Author Archives: Juffrouw S

On the Joy of Having Made. Specifically: Terra Pants.

With experience comes self-criticism. As I grow more confident in my sewing skills, I would have expected to feel more satisfied with my makes. Turns out, that’s not what happens. Instead, I push myself to sew more and at an ever quicker pace, often without finding much pleasure in the process or the end results. Continue reading

Advertisements

An Exquisite Autumn (In a Messed-Up Climate)

Despite my very best efforts, my wardrobe planning is always juuust a bit behind on the season. I finish floaty dresses as late as September, only to get frustrated about the dropping temperatures. The penny doesn’t drop to think about a party frock until mid-December. And once I’m knee deep in snow, I kick myself for forgetting about cardigans. Want to see how I fared this year? Keep reading!

Tagged , , ,

Checking Off My Must-Have List: McCall’s 6800

Guys! Have I mentioned that I write blogs professionally nowadays? Ridiculous, right? Especially considering what a terrible job I’m doing here… But you’ll get no apology from me! This is my blog and I will post as irregularly as I damn well please. Except that, you know, I’m sorry and I’m working on it. 😉

Let’s chat about this year’s winter coat. It was on my must-have list for quite a while before I finally got around to it – much like my Minoru jacket, which I mentioned very briefly in my last post. Anyway, here it is: McCall’s 6800. Continue reading

Tagged , , ,

Getting Back on the Horse: Hits and Misses of 2014

Confession time: I’m a terrible blogger. Getting myself to update this thing on a more or less regular basis… It’s clearly not my strongest suit. So in the spirit of getting back on the horse, here’s a picture-heavy recap of my year in sewing projects.

First… the bad!

Deer & Doe Airelle, January 2014

Deer & Doe Airelle, January 2014

Not so bad at first sight, is it? Oh, but it is. Deer & Doe’s patterns are so adorable, but I should have learned by now that they’re just not made for my bosom. An FBA should have been the first thing on my mind. But it was not… so the top rises up over my bust, baring my stomach. This was also the last time I let myself fall for a polyester fabric. So on all accounts: no, no, no, no. I gave this top away.

BurdaStyle Anita: January 2014

BurdaStyle Anita, January 2014

Another January fail: my Anita jeans. Initially blogged here, I knew before I even finished them that I would never wear these. Sad crotch, saggy waistband and room for about half of my butt. Nope.

BurdaStyle shift dress with side panels, May 2014

BurdaStyle shift dress with side panels, May 2014

Oooooh. The sad little shift dress. I worked so hard on this one, and it’s been hanging in a dark corner of my closet ever since. Making it an absolute, undeniable miss of a dress. Its only virtue is having taught me to sew for my own style – even if it’s for a contest.

BurdaStyle cigarette pants, August 2014

BurdaStyle cigarette pants, August 2014

And just for funsies, here’s a fourth miss from this past year. That crotch! I tried everything with this pattern, but even after many alterations this was the best I could get out of it. In the bin it went – pattern and pants. Perhaps I should just stay away from Burda.

Now for the hits – and I must say, 2014 has been a very successful year for me, overall!

Butterick B5895, March 2014

Butterick B5895, March 2014

Who cares that I have yet to find a single occasion to wear this little ensemble to – I love it to pieces! This is Gertie’s retro top and high-waisted jeans for Butterick. If only I remember to size down next time, I’m thinking many reiterations of this one. And then maybe a rockabilly party.

Sewaholic Gabriola, May 2014

Sewaholic Gabriola, May 2014

Just look at her swish! My Gabby, she’s a winner. I whipped her up for Sew It Up back in May, before I knew I’d be eliminated in the round before this one. No matter; she and I spent an amazing summer together. I couldn’t even bear to put her in storage for winter.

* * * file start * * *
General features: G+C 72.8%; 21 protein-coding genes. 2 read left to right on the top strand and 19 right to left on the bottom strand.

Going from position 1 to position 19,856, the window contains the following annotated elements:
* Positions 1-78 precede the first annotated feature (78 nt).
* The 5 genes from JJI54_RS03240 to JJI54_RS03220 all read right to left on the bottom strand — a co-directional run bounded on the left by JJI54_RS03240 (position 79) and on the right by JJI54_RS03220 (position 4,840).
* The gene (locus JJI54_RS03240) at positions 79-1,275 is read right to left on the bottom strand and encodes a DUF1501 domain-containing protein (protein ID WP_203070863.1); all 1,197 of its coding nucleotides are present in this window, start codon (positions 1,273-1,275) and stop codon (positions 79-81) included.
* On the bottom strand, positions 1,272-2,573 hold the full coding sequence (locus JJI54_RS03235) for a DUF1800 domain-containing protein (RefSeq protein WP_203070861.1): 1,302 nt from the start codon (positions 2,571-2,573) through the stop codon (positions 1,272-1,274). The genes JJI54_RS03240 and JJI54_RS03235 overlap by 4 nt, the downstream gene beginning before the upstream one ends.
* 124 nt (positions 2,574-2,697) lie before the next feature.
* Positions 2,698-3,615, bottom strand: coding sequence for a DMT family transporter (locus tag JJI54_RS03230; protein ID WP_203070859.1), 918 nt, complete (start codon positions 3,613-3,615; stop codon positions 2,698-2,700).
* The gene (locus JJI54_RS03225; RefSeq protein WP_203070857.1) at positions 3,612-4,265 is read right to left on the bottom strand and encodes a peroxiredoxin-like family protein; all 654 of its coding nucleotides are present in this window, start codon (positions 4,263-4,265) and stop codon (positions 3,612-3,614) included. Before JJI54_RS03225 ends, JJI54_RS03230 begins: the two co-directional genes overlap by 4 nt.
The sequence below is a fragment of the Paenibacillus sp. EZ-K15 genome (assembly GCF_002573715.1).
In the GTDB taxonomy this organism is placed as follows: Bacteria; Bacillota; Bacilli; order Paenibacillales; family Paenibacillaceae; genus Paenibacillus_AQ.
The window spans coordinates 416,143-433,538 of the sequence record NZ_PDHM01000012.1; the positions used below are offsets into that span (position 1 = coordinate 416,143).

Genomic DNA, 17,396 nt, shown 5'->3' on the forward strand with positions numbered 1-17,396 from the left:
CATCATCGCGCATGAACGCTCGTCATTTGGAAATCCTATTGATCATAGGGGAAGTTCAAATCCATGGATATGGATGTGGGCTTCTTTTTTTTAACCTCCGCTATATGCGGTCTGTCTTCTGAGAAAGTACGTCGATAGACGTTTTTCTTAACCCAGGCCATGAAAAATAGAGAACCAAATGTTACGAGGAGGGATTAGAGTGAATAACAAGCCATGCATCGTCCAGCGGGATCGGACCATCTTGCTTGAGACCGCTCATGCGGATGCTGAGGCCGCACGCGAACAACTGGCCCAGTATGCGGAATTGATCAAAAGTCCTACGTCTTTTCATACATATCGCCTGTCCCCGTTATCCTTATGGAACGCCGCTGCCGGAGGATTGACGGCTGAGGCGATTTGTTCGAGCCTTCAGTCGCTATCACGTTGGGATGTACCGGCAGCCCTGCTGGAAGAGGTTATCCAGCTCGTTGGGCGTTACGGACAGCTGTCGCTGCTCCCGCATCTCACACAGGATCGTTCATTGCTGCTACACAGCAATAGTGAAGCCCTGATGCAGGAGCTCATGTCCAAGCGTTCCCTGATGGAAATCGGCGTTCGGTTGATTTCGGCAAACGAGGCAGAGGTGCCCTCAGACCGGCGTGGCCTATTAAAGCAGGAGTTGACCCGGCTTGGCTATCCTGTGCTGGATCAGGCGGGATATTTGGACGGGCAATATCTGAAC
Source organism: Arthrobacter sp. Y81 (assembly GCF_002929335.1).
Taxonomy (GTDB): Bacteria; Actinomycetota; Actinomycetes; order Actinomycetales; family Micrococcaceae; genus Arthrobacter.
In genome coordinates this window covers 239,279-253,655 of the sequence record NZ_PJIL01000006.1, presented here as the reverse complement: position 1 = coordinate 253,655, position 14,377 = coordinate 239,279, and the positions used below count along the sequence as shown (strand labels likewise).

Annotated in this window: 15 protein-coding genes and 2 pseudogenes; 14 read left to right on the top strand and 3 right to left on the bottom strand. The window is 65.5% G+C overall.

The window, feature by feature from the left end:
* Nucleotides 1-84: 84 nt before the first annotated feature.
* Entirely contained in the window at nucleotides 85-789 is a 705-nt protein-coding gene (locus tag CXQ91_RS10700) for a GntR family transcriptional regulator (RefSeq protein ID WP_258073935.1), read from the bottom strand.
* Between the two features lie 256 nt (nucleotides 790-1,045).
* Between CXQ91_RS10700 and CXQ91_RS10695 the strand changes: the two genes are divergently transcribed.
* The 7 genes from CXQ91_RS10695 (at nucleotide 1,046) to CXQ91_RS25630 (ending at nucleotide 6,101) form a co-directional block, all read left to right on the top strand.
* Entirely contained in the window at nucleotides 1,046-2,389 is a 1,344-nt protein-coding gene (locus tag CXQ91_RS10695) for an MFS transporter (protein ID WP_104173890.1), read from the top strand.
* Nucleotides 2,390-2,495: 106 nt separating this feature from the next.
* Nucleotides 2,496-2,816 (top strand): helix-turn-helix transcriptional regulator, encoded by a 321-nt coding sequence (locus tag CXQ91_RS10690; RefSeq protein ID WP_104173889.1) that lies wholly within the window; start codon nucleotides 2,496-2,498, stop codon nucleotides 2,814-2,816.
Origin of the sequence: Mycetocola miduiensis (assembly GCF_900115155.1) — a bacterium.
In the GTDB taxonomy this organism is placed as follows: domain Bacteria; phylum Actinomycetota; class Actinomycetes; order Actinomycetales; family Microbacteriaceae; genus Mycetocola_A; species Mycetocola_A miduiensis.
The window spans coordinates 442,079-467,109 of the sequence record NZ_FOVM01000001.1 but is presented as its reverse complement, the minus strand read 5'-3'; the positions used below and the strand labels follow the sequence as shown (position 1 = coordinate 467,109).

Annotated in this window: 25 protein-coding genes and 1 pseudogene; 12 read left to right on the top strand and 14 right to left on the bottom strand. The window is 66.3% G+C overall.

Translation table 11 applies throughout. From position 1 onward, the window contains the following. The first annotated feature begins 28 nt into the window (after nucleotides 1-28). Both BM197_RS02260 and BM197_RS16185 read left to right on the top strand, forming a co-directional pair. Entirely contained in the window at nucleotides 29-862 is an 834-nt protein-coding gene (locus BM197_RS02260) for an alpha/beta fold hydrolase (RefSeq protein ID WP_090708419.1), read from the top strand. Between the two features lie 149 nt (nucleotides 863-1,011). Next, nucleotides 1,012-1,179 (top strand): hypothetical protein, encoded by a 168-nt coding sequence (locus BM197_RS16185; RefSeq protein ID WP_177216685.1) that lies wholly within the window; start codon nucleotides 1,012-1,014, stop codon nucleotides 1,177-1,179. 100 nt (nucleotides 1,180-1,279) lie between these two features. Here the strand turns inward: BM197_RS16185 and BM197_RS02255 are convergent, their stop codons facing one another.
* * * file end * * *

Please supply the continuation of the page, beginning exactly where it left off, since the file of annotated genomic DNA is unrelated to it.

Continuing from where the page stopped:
By Hand London Victoria blazer, July 2014

By Hand London Victoria blazer, July 2014

Victoria, my go-to jacket for the summer. She’s completely reversible, so she combines with anything and everything. AWESOME.

Sewaholic Minoru jacket and Thread Theory Newcastle cardigan, November 2014

Sewaholic Minoru jacket and Thread Theory Newcastle cardigan, November 2014

Hah! Would you look at that – I snuck in a two-in-one. My Minoru jacket is entirely waxed on the outside and lined with faux-sheep. Cosy and dry, just how I like my autumns. Wim’s cardigan went from the bolt onto my sewing table and into this photoshoot within a week. He hasn’t taken it off since. (Seriously, I have to steal it off him to get it into the laundry.) Photo by Frieda Vanhauwaert – thanks Frieda!

I’d say 2014 was a good year for sewing. It was certainly intense, what with Sew It Up and my collaboration with Mon Depot. I met Anneke, Lieke, Hanne and Caroline. My homemade wardrobe exploded. And I completely forgot about my blog. I’m sorry, guys. Give me another chance in 2015?

A Bit of This and That

I’ve been quite the busy bee lately, mostly with moving into our new home, installing my very own sewing atelier and putting that lovely little room to good use. So. Let’s play catch up, shall we?

 

IMG_5575

This one is from before the move. That’s probably why I’m looking down at the floor so demurely/lovingly – our old place did have a pretty floor. This is McCall’s 6520, a raglan sleeve shirtdress with a drawstring waist and a very pretty curved hem. It is comfortable, summery, and there’s plenty of room for the occasional food tummy: a winner in my book. Other than shortening it to hit just above the knee and going down two sizes based on the actual measurements instead of the size chart, I didn’t change much about it. The fabric is a preppy black and white striped cotton mix with polo horsies on it. Horsies. Love.

IMG_5677

Hello, back yard! Yard = win. My smug face agrees.

In more or less the same category (comfy, sunny, great for eating and drinking) falls my wearable muslin of Butterick 5748. Interestingly, this fit me straight out of the envelope. I did not expect that, so I screwed up my first muslin with an FBA I then found out I didn’t need.

IMG_5675

This is a retro ’60s pattern, drafted to have a side zip and a mid-calf length circle skirt. I was going to be using an anachronistic invisible zip anyway, so I didn’t bother with the side zip (I don’t like them, for some reason) and moved it to the centre back. I also updated the skirt – meaning that I shortened it for 21st century nekkidness.

IMG_5674

It’s far from perfect: I’ll need to work on the fit some more, particularly to solve those wrinkles in the back, and let’s not even mention the horridly uneven hem. But it’s been getting a lot of wear, it’s perfect for cycling, and – most importantly – it twirls like a dream!

And then also, from just before the Belgian rain season swooped in to kill all August joy, there’s this:

IMG_5660